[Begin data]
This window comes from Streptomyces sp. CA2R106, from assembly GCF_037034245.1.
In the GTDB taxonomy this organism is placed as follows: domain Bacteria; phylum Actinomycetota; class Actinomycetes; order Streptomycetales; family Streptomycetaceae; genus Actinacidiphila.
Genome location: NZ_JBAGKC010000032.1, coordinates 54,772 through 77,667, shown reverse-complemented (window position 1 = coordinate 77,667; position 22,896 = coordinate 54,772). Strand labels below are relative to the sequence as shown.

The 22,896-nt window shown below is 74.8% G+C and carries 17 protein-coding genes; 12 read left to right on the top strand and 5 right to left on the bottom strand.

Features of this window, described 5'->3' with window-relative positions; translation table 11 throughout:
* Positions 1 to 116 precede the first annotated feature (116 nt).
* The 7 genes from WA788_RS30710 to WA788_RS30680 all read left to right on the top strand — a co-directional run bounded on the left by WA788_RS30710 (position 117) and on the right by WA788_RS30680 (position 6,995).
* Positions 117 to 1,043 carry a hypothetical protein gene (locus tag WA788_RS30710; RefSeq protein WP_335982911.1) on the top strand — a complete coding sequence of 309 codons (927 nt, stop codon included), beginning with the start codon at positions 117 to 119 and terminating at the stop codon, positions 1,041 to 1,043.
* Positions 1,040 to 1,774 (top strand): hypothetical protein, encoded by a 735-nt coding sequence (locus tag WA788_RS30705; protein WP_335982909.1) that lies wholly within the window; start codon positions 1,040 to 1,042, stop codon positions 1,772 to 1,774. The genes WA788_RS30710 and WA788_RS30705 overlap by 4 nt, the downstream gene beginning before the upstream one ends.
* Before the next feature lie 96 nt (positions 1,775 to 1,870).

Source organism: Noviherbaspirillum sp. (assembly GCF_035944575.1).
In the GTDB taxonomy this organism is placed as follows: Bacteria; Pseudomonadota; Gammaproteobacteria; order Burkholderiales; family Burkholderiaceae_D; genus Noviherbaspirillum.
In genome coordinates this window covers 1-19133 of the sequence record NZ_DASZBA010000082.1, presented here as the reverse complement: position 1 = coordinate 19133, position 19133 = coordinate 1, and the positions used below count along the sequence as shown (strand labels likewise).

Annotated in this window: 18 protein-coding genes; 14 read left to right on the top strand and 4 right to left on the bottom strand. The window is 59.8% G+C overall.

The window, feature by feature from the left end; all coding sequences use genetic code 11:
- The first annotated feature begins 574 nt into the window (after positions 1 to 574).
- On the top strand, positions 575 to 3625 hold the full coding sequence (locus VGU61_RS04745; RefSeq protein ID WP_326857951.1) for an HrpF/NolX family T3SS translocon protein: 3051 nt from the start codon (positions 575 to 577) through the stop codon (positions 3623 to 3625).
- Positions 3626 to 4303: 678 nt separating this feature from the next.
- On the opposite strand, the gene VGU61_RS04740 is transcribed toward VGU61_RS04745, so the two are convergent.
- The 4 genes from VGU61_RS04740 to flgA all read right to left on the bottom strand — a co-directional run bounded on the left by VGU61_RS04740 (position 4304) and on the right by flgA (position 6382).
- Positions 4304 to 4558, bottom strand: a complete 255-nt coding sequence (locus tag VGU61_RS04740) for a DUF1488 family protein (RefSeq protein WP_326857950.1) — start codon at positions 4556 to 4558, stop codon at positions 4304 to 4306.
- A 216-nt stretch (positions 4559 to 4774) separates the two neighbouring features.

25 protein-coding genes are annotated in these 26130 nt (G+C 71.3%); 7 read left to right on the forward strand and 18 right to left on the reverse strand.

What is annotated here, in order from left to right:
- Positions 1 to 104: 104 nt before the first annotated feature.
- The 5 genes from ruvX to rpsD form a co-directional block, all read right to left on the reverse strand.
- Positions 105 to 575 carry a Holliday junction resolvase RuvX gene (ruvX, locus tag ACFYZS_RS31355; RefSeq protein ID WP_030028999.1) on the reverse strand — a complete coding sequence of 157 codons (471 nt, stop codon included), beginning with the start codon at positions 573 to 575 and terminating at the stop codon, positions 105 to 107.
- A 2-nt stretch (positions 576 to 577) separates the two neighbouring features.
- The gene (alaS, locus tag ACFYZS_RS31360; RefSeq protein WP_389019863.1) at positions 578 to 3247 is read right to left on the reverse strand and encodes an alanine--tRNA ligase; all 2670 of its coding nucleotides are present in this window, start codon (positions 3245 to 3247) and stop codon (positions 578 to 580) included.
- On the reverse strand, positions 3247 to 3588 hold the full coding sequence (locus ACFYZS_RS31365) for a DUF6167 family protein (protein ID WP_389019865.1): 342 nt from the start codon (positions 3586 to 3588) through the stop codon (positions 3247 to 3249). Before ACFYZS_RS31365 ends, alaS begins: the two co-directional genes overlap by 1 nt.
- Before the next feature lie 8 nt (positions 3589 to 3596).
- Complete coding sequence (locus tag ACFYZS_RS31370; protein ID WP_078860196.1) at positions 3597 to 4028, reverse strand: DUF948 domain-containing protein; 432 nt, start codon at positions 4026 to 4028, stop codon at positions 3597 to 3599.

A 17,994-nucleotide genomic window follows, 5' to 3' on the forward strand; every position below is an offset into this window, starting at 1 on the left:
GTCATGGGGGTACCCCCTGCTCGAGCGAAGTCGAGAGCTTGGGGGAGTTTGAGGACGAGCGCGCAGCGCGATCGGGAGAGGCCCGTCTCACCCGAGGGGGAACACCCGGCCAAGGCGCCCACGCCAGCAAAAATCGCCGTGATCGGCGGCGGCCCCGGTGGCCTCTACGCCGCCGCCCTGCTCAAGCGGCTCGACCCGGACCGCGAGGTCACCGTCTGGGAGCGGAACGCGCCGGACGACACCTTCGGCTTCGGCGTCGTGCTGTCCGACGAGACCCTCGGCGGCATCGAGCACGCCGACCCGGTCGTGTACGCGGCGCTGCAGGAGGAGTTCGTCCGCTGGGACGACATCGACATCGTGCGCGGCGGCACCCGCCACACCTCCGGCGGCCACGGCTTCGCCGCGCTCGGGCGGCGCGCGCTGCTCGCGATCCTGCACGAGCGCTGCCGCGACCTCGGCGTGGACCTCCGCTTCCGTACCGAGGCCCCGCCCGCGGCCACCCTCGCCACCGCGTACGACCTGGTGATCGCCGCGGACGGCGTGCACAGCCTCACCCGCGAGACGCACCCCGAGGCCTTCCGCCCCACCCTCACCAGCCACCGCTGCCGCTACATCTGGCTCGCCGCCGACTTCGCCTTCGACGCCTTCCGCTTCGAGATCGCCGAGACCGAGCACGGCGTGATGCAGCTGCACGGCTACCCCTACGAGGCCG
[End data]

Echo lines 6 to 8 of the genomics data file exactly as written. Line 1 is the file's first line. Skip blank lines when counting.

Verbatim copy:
* Positions 1 to 116 precede the first annotated feature (116 nt).
* The 7 genes from WA788_RS30710 to WA788_RS30680 all read left to right on the top strand — a co-directional run bounded on the left by WA788_RS30710 (position 117) and on the right by WA788_RS30680 (position 6,995).
* Positions 117 to 1,043 carry a hypothetical protein gene (locus tag WA788_RS30710; RefSeq protein WP_335982911.1) on the top strand — a complete coding sequence of 309 codons (927 nt, stop codon included), beginning with the start codon at positions 117 to 119 and terminating at the stop codon, positions 1,041 to 1,043.